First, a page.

diumenge, 2 de març de 2008

Spain's opposition Popular party hopes to win a general election in nine days' time by persuading Socialist sympathisers to abstain



Right sows doubt among waverers
By Leslie Crawford in Madrid .The Financial Times Limited 2008
Published: February 29 2008
Spain's opposition Popular party hopes to win a general election in nine days' time by persuading Socialist sympathisers to abstain.

"Our whole strategy is centred on wavering Socialist voters," Gabriel Elorriaga, a senior strategist at the conservative party, says. "We know they will never vote for us. But if we can sow enough doubts about the economy, about immigration and nationalist issues, then perhaps they will stay at home."

The Popular party (PP) needs a high abstention rate to win. Mr Elorriaga says the party faithful are all fired up to vote, but admits that the PP has been unable to broaden its appeal during its four years in opposition. "It will be difficult to increase our vote," Mr Elorriaga says. "The PP has a very hard, rightwing image at the moment. Even our own voters think they are more centrist than the PP."

By contrast, the Socialist party has a far broader base. "But their voters are less disciplined than ours," Mr Elorriaga says. "That is why we are directing our message at them. We are saying, 'your government has not taken care of your problems'. The election result will depend on the impact of that message."

Most opinion polls give the ruling Socialists a lead that is too narrow for comfort. That is because conservative Spaniards tend to conceal their true voting intentions. Pollsters say they try to account for this idiosyncrasy, but in a tight race, the impact of the PP's "hidden vote" is difficult to gauge.

As the election campaign began in earnest this week, José Luis Rodríguez Zapatero, the Socialist prime minister, has had only one goal - to get out the vote. In a private remark to a tele-vision anchorman that was caught on tape, Mr Zapatero confided: "We are relaxed about the polling data, but we could benefit from a little more crispación [confrontation]."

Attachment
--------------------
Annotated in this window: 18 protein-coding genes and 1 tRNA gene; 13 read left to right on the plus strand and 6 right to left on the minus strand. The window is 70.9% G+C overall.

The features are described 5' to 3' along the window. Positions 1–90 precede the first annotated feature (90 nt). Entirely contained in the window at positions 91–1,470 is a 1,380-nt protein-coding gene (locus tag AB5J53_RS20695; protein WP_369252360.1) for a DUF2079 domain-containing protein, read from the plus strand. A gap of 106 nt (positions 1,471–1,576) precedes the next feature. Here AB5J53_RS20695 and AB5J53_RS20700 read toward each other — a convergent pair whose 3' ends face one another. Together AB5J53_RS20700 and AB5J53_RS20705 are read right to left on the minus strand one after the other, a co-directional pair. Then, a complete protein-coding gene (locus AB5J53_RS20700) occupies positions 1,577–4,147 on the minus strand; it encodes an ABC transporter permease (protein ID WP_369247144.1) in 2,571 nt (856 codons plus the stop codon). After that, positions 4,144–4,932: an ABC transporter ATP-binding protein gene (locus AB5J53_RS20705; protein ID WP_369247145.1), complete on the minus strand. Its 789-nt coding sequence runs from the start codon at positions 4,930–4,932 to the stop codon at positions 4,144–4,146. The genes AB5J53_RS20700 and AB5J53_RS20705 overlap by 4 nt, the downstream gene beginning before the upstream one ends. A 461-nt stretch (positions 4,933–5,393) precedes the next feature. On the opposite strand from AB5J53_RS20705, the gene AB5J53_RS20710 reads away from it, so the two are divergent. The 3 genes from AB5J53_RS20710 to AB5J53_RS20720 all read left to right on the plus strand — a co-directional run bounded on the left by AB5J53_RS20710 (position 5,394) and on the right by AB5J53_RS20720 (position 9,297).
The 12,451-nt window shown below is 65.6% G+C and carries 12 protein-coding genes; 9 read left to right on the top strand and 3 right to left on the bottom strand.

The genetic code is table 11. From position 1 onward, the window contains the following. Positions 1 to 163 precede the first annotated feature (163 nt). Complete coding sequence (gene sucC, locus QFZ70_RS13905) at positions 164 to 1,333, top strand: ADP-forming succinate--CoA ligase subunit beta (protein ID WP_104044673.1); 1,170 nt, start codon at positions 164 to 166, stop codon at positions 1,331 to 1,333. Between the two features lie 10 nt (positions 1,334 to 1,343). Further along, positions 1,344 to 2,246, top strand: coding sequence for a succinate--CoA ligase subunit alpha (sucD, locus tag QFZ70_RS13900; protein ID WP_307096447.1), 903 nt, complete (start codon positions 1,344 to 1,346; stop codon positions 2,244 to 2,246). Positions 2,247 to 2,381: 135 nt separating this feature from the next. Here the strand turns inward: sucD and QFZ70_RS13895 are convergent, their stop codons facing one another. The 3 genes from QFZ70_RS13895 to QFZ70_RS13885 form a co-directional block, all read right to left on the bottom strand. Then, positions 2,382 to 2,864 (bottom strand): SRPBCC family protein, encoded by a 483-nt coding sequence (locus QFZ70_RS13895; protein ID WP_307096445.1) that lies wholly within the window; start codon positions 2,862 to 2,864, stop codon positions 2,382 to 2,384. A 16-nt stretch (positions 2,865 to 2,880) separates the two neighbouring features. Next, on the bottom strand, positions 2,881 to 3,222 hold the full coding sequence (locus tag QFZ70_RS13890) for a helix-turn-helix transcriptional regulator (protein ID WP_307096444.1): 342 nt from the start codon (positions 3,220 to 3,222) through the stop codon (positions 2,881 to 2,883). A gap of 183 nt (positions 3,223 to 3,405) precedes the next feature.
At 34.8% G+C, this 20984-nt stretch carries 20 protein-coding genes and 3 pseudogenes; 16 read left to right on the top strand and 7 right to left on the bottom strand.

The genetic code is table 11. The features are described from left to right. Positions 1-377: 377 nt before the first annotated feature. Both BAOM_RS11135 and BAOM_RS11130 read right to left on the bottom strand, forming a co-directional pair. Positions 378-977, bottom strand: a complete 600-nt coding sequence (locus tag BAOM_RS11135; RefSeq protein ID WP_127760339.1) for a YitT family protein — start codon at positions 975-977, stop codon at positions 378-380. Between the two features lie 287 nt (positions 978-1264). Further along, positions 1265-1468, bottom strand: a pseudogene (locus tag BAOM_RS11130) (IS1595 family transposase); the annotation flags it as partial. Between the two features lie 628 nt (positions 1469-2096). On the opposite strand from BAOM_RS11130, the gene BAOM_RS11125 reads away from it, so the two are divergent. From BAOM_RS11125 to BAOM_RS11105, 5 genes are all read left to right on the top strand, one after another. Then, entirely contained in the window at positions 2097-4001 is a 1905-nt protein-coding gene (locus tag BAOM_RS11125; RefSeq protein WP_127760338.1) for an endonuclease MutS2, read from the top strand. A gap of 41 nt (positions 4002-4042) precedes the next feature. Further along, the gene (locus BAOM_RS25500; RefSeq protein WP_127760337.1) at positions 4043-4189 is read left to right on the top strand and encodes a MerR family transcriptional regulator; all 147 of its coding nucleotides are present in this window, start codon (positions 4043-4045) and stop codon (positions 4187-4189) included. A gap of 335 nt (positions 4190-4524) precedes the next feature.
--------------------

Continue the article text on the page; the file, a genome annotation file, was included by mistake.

Mr Zapatero's comment explains a stunning role reversal in the run-up to the elections. During the past four years, Mr Zapatero has depicted himself as a leader of dialogue and consensus, while the conservatives, by their own admission, have kept their supporters angry and mobilised by deliberately seeking crispación . Now it is Mariano Rajoy, the opposition leader, who is preaching consensus as Mr Zapatero's gloves come off.

In an effort to sound reasonable to Socialist sympathisers, Mr Rajoy's message at a campaign rally in Santa Cruz de Tenerife, in the Canary Islands, was all about inclusiveness. "I am ready to be your prime minister, and I want my project, which is also yours, to be one that all Spaniards can feel comfortable with," Mr Rajoy said. "I don't want divisions, or tensions, or crispación ."

According to Mr Elorriaga, the PP believes it can do most damage to the Socialist party by attacking its record on the economy, which is slowing, and on immigration, which is rising. The PP is also relying on old-fashioned populism. The tax cuts it is promising - including a lower tax rate for working women - are more generous than those in the Socialist manifesto. The PP has also promised to bail out some 300,000 Spaniards who lost €5bn ($7.6bn) in a fraudulent stamp investment scheme.

The Socialist government shut down two companies in 2006 that traded in "investment grade" stamps after they had lured investors with offers of guaranteed returns. But as the investments were not insured, the government has not compensated the stamp collectors for their losses.

The PP has also latched onto growing concern about immigrants - who now number more than 4.5m, or 10 per cent of the population - in an economic downturn. In Tenerife, Mr Rajoy told supporters Spain needed tougher controls because "there is no room for so many immigrants". But Mr Rajoy's own record at controlling illegal immigration when he was interior minister in the last PP government* was dismal. Instead, he has focused on the problems of integration. Mr Rajoy says a PP government would oblige immigrants to sign an "integration contract" like those being applied in France, and he would also ban the wearing of Muslim headscarves in schools. The Socialists accuse Mr Rajoy of creating problems where there are none.

Jaime García-Legaz, director of Faes, a PP think-tank that contributed much of the election manifesto, says the party is right in trying to anticipate problems that may arise in the future. "We have studied the experience of France and the UK with their immigrant populations, to see how it can be adapted to Spain," he says. Faes is closely linked to neo-conservative think-tanks in the US, and Mr García-Legaz happily admits that the PP has "borrowed" ideas from abroad for its election campaign.